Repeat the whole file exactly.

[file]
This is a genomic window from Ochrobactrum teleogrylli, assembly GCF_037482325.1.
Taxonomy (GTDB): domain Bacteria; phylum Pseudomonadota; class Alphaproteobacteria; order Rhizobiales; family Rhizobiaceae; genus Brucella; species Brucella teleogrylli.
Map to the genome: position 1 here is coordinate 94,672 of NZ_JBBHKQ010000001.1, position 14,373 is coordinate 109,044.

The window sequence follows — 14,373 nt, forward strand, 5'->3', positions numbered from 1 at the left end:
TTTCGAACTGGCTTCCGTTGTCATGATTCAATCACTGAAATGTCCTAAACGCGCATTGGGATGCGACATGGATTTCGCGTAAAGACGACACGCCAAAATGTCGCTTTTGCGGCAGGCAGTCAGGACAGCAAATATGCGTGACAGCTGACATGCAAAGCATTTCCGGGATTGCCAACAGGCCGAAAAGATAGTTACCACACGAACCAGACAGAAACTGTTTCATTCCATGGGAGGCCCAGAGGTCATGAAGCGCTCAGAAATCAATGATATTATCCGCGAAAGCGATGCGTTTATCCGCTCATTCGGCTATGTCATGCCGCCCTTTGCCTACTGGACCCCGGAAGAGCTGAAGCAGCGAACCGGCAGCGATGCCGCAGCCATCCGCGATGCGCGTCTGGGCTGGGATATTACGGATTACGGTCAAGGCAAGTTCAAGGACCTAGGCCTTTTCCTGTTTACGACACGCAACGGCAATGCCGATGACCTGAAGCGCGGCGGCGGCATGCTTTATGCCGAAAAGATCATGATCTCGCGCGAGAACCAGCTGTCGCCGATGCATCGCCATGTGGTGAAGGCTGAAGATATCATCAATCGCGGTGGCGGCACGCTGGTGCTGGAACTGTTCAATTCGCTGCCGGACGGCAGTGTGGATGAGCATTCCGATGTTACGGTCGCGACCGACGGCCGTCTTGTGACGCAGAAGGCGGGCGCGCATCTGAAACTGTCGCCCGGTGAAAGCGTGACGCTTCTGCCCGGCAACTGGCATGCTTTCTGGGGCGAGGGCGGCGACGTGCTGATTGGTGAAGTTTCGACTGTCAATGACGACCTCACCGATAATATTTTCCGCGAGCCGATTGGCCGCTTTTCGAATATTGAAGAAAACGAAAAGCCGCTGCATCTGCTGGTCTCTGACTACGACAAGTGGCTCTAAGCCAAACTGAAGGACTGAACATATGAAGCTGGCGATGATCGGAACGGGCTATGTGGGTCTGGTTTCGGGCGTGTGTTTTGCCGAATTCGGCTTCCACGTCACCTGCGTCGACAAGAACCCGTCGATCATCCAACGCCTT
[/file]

This is a genomic window from Ochrobactrum teleogrylli, assembly GCF_037482325.1.
Taxonomy (GTDB): domain Bacteria; phylum Pseudomonadota; class Alphaproteobacteria; order Rhizobiales; family Rhizobiaceae; genus Brucella; species Brucella teleogrylli.
Map to the genome: position 1 here is coordinate 94,672 of NZ_JBBHKQ010000001.1, position 14,373 is coordinate 109,044.

The window sequence follows — 14,373 nt, forward strand, 5'->3', positions numbered from 1 at the left end:
TTTCGAACTGGCTTCCGTTGTCATGATTCAATCACTGAAATGTCCTAAACGCGCATTGGGATGCGACATGGATTTCGCGTAAAGACGACACGCCAAAATGTCGCTTTTGCGGCAGGCAGTCAGGACAGCAAATATGCGTGACAGCTGACATGCAAAGCATTTCCGGGATTGCCAACAGGCCGAAAAGATAGTTACCACACGAACCAGACAGAAACTGTTTCATTCCATGGGAGGCCCAGAGGTCATGAAGCGCTCAGAAATCAATGATATTATCCGCGAAAGCGATGCGTTTATCCGCTCATTCGGCTATGTCATGCCGCCCTTTGCCTACTGGACCCCGGAAGAGCTGAAGCAGCGAACCGGCAGCGATGCCGCAGCCATCCGCGATGCGCGTCTGGGCTGGGATATTACGGATTACGGTCAAGGCAAGTTCAAGGACCTAGGCCTTTTCCTGTTTACGACACGCAACGGCAATGCCGATGACCTGAAGCGCGGCGGCGGCATGCTTTATGCCGAAAAGATCATGATCTCGCGCGAGAACCAGCTGTCGCCGATGCATCGCCATGTGGTGAAGGCTGAAGATATCATCAATCGCGGTGGCGGCACGCTGGTGCTGGAACTGTTCAATTCGCTGCCGGACGGCAGTGTGGATGAGCATTCCGATGTTACGGTCGCGACCGACGGCCGTCTTGTGACGCAGAAGGCGGGCGCGCATCTGAAACTGTCGCCCGGTGAAAGCGTGACGCTTCTGCCCGGCAACTGGCATGCTTTCTGGGGCGAGGGCGGCGACGTGCTGATTGGTGAAGTTTCGACTGTCAATGACGACCTCACCGATAATATTTTCCGCGAGCCGATTGGCCGCTTTTCGAATATTGAAGAAAACGAAAAGCCGCTGCATCTGCTGGTCTCTGACTACGACAAGTGGCTCTAAGCCAAACTGAAGGACTGAACATATGAAGCTGGCGATGATCGGAACGGGCTATGTGGGTCTGGTTTCGGGCGTGTGTTTTGCCGAATTCGGCTTCCACGTCACCTGCGTCGACAAGAACCCGTCGATCATCCAACGCCTT